Pennsylvania woman attacked by bear, dragged more than 80 yards, officials say

A Pennsylvania woman is in critical condition following a gruesome black bear attack, officials with the Pennsylvania Game Commission said. The bear reportedly dragged Melinda Lebarron, of Muncy Creek Township, by her leg for more than 80 yards before she was able to escape the animal and crawl back to her home to call for help, WNEP-16 … Continue reading “Pennsylvania woman attacked by bear, dragged more than 80 yards, officials say”

A Pennsylvania woman is in critical condition following a gruesome black bear attack, officials with the Pennsylvania Game Commission said.

The bear reportedly dragged Melinda Lebarron, of Muncy Creek Township, by her leg for more than 80 yards before she was able to escape the animal and crawl back to her home to call for help, WNEP-16 reported.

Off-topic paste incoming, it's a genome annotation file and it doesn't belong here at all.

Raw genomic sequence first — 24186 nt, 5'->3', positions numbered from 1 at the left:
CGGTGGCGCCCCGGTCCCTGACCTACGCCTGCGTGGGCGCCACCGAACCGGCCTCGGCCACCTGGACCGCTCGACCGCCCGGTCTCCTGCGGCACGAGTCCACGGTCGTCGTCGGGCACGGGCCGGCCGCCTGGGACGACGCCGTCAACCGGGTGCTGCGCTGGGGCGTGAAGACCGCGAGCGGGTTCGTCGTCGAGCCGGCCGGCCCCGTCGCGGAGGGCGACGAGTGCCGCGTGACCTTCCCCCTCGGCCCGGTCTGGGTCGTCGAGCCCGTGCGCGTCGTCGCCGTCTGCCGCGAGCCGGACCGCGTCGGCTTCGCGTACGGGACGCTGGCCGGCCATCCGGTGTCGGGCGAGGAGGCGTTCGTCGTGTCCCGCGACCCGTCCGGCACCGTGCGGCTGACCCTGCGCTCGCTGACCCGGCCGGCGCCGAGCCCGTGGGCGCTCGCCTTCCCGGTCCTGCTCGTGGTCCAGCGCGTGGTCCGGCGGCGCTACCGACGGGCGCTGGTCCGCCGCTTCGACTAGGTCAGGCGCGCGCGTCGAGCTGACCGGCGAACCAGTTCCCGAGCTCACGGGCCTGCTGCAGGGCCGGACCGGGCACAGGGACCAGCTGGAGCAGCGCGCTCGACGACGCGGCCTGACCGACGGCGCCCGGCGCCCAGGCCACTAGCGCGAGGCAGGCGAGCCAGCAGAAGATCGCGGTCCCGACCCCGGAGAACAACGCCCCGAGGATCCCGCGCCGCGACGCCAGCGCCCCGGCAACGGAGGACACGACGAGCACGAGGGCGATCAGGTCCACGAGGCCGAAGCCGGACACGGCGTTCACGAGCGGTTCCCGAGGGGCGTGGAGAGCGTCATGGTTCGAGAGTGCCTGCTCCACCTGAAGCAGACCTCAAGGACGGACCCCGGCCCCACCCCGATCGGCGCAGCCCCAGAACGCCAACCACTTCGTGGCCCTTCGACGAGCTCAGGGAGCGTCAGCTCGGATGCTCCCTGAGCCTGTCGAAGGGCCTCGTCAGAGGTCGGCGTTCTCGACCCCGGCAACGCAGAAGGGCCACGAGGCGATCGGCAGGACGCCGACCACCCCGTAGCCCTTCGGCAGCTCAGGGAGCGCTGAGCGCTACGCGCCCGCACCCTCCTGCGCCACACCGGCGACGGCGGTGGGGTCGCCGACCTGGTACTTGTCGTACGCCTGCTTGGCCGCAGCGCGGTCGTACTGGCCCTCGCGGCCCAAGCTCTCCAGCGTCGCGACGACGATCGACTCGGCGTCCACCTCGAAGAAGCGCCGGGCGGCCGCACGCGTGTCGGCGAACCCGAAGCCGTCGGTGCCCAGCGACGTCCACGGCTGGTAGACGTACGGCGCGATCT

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The attack occurred Wednesday evening while Lebarron was outside with her dog, which was also apparently injured during the incident.

She was taken to the Geisinger Medical Center, where she was listed in critical condition. Lebarron reportedly suffered broken ribs, a broken collarbone, multiple puncture wounds and partial scalping.

It’s not clear what caused the bear to attack, but officials with the game commission said the bear may have been attracted to deer parts from a recent hunting trip that was left near the woman’s home.

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Game wardens are now searching for the bear and plan to euthanize the animal if it’s trapped.

A spokesperson for the Pennsylvania Game Commission did not immediately return Fox News’ request for comment on Friday.

The Associated Press contributed to this report.

Madeline Farber is a Reporter for Fox News. You can follow her on Twitter @MaddieFarberUDK.